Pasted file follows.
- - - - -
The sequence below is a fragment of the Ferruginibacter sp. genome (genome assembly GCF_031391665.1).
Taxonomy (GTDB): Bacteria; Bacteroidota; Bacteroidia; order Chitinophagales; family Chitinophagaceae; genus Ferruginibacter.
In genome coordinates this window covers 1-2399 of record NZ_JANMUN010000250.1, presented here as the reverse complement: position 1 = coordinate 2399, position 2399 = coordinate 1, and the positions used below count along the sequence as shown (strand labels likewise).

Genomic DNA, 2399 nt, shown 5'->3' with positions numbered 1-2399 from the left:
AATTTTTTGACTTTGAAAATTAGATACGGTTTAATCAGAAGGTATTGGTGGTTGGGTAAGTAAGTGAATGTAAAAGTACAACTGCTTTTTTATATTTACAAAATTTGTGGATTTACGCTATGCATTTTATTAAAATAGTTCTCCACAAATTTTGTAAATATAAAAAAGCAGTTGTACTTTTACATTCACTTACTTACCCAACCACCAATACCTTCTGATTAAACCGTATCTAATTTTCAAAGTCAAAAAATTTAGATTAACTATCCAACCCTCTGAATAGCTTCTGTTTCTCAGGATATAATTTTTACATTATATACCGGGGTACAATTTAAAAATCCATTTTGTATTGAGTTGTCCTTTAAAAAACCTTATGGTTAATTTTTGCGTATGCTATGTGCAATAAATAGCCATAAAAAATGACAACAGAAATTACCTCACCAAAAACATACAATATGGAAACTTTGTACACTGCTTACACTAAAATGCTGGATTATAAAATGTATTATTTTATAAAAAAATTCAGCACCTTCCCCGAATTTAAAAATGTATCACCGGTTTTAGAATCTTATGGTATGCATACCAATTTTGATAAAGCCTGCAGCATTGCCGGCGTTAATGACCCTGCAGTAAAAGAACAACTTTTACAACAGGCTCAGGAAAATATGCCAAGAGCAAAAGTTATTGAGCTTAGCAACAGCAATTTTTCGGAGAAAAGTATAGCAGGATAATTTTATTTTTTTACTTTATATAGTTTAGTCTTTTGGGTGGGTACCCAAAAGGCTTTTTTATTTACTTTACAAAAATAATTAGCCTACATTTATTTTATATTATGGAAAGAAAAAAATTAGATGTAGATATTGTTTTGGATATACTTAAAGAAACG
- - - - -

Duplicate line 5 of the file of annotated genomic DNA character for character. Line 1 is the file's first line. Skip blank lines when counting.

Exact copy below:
AATTTTTTGACTTTGAAAATTAGATACGGTTTAATCAGAAGGTATTGGTGGTTGGGTAAGTAAGTGAATGTAAAAGTACAACTGCTTTTTTATATTTACAAAATTTGTGGATTTACGCTATGCATTTTATTAAAATAGTTCTCCACAAATTTTGTAAATATAAAAAAGCAGTTGTACTTTTACATTCACTTACTTACCCAACCACCAATACCTTCTGATTAAACCGTATCTAATTTTCAAAGTCAAAAAATTTAGATTAACTATCCAACCCTCTGAATAGCTTCTGTTTCTCAGGATATAATTTTTACATTATATACCGGGGTACAATTTAAAAATCCATTTTGTATTGAGTTGTCCTTTAAAAAACCTTATGGTTAATTTTTGCGTATGCTATGTGCAATAAATAGCCATAAAAAATGACAACAGAAATTACCTCACCAAAAACATACAATATGGAAACTTTGTACACTGCTTACACTAAAATGCTGGATTATAAAATGTATTATTTTATAAAAAAATTCAGCACCTTCCCCGAATTTAAAAATGTATCACCGGTTTTAGAATCTTATGGTATGCATACCAATTTTGATAAAGCCTGCAGCATTGCCGGCGTTAATGACCCTGCAGTAAAAGAACAACTTTTACAACAGGCTCAGGAAAATATGCCAAGAGCAAAAGTTATTGAGCTTAGCAACAGCAATTTTTCGGAGAAAAGTATAGCAGGATAATTTTATTTTTTTACTTTATATAGTTTAGTCTTTTGGGTGGGTACCCAAAAGGCTTTTTTATTTACTTTACAAAAATAATTAGCCTACATTTATTTTATATTATGGAAAGAAAAAAATTAGATGTAGATATTGTTTTGGATATACTTAAAGAAACG